Year 8 student Ramari played Te anu-mātou, and expressed sadness for the damage to their environment, while Tangaroa expressed hope for the future.

Learning opportunities and resources

The Rena has inspired many opportunities for teaching and learning over the years. Soon after the disaster, School Journal articles appeared, with ‘The Port’ (2012) and ‘What a disaster!’ (2013) sharing children’s perspectives of the Rena grounding, encouraging other students to think about the impact of the event to the marine environment.

In 2013, the Rena inspired the winning entry for a group of New Zealand students taking part in a competition run by the Young Enterprise Trust. The competition was part of the 2013 Global Enterprise Challenge to develop a proposal for a sustainable tourism business that uses science and technology to manage environmental issues. 

The team developed a business plan for a company called Eco Dive, which would take dive trips on the site of the grounding of the Rena.

The three-year anniversary of the grounding was marked for Bay of Plenty schools with the gift of posters and picture books, M is for Mauao by Tommy ‘Kapai’ Wilson and Motiti Blue and the Oil Spill: A Story from the Rena Disaster by Debbie McCauley, as well as an educational poster with easy-to-understand information about the ship’s grounding.

Maritime New Zealand worked with the Ministry of Education to produce the resource ‘What now for the Rena?’ for a 2016 issue of the Ministry ‘s Connected series, which promotes the exploration and learning of ideas in science, mathematics, and technology for students in Years 4 to 8. Linking to the 2013 Connected article ‘After the Spill’, the resource focused on the long-term impacts of the grounding.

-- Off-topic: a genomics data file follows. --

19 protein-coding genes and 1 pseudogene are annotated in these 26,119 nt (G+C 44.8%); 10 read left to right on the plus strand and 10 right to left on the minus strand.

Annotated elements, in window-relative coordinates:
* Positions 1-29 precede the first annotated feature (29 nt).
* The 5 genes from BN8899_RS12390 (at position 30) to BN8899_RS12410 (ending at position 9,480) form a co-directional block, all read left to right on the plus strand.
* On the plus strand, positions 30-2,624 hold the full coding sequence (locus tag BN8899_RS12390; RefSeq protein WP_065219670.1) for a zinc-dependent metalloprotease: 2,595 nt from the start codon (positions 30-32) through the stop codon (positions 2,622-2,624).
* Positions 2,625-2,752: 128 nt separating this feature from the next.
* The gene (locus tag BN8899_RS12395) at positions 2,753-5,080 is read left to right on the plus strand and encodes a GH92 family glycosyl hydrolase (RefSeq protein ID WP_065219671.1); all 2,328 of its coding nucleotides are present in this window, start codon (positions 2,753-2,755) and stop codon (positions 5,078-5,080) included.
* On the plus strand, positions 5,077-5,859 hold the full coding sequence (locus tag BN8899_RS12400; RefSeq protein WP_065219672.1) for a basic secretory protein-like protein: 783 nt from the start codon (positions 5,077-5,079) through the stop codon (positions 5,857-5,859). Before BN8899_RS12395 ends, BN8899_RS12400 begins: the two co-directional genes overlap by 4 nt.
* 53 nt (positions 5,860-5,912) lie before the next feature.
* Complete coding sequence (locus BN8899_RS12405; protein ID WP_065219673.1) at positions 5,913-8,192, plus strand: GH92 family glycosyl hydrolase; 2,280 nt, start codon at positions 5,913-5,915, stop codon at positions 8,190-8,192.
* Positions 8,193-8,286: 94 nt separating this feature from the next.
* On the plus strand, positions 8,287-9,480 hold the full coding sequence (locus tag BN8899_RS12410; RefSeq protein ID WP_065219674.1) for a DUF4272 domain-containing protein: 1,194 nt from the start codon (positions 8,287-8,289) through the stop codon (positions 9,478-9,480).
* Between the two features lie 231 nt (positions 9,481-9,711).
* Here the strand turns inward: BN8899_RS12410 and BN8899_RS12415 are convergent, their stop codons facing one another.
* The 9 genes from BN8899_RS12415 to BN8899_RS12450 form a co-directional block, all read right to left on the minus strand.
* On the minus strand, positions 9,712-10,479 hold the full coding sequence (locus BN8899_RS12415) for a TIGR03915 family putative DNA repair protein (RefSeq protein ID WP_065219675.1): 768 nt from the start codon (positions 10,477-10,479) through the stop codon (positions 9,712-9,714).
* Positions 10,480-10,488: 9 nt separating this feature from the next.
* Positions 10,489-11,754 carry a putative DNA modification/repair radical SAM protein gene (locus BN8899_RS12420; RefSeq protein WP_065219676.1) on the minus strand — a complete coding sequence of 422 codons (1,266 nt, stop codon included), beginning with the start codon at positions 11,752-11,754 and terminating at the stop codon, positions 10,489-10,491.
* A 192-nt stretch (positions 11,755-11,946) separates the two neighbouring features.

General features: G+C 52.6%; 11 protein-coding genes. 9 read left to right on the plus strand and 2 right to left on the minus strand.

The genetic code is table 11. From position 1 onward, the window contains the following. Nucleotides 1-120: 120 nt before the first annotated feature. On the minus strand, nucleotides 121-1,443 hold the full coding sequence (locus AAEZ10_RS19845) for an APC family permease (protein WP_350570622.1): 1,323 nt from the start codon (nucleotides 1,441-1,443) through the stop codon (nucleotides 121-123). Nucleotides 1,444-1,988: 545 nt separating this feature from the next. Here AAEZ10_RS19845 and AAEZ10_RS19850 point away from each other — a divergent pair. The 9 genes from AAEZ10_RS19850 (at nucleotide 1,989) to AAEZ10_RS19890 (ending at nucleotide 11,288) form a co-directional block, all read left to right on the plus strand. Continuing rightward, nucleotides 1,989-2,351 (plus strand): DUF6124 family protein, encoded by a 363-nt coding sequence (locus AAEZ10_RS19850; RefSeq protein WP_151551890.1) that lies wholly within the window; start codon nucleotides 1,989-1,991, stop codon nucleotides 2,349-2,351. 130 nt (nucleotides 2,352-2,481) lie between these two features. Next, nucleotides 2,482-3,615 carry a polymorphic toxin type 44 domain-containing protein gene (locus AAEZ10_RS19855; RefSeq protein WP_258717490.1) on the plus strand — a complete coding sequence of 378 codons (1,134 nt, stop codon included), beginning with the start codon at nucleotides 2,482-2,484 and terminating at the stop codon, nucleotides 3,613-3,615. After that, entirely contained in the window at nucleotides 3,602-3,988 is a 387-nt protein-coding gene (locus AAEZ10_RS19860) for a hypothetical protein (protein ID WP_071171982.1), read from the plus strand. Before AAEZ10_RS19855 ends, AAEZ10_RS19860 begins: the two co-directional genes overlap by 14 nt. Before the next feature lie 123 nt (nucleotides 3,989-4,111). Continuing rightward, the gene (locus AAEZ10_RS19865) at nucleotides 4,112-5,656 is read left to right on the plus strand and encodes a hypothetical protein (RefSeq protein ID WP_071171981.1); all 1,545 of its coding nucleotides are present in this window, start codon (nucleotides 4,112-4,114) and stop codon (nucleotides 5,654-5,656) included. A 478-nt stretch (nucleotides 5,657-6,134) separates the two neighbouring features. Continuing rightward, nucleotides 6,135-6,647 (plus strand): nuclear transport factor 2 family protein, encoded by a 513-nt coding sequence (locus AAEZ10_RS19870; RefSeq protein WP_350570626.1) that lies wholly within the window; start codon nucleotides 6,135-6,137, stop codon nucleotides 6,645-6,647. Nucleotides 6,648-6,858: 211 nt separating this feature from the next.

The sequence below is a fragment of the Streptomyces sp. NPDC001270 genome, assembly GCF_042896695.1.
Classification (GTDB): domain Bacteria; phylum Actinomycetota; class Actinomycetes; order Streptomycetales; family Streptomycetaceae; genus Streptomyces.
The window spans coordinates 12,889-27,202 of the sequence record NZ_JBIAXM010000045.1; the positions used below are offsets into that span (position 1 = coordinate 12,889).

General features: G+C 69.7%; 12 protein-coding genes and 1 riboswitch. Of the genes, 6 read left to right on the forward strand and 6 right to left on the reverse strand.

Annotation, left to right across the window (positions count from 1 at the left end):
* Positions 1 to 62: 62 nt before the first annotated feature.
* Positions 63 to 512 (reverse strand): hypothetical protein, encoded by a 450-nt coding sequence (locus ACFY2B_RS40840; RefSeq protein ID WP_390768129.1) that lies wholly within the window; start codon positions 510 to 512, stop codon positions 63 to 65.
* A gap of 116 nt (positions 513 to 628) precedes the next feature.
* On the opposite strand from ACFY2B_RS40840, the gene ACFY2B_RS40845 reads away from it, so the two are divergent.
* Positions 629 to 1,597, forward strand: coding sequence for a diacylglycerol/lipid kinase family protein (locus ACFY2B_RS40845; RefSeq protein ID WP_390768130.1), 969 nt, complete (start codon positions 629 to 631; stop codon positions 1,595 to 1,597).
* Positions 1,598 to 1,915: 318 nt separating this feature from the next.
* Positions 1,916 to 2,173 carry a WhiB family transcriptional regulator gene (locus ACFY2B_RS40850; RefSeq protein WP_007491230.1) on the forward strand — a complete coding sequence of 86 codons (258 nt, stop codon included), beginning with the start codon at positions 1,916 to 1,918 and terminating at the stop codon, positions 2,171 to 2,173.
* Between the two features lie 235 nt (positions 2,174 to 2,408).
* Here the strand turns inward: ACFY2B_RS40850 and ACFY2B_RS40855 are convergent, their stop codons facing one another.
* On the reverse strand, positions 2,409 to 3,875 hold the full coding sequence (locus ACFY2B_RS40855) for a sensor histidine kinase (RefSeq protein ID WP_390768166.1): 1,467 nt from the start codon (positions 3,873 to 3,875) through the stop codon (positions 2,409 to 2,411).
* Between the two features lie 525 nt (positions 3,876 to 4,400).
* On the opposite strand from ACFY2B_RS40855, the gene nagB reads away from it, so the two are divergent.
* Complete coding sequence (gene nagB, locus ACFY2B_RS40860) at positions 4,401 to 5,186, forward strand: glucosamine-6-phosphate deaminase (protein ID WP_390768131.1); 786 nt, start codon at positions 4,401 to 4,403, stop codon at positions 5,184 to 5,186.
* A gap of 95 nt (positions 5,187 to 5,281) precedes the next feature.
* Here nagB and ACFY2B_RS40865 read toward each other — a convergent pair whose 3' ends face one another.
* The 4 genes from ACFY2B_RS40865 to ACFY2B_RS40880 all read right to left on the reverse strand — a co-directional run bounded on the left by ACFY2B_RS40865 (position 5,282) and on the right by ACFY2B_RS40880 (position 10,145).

“The way this and the previous Rena article have been written, and the depth of ideas that are explored in both, provide great modelling on critical thinking for the students,” was one teacher’s feedback, as reported in The Bay of Plenty Times(external link).

Science Learning Hub | Pokapū Akoranga Pūtaiao(external link) showcased these articles and provided additional related content and a range of learning activities. It featured the article ‘Restoring mauri after the Rena disaster(external link)’, and the episode ‘The Rena Disaster(external link)’ that appeared as part of television series Project Mātauranga, both offering insights into how te ao Māori can be incorporated into the Rena disaster recovery operation.

 

Mount Maunganui Intermediate’s Showquest performance was inspired by the Rena shipwreck and the school’s inquiry into ocean sustainability.

Mount Maunganui Intermediate’s Showquest performance was inspired by the Rena shipwreck and the school’s inquiry into ocean sustainability.

Student kōrero

Mount Maunganui Intermediate student Ramari (pictured on facing page) played Te anu-mātou in the school’s Showquest performance. This is what she had to say:

“The performance meant a lot to me because of how tragic the Rena disaster was. It’s important that people can learn about our local history and make changes.

“Including Tangaroa and Te anu-mātou in our performance showed our culture, from the school, and how it means a lot to us. 

“The kapa haka moves showed the water going back into the river and showed how sad I was as Te anu-mātou. The words from the song I sang expressed the sadness I felt, while Tangaroa gave the hope.” 

Rena learning resources 

BY Education Gazette editors
Education Gazette | Tukutuku Kōrero, reporter@edgazette.govt.nz

Posted: 10:51 am, 21 July 2021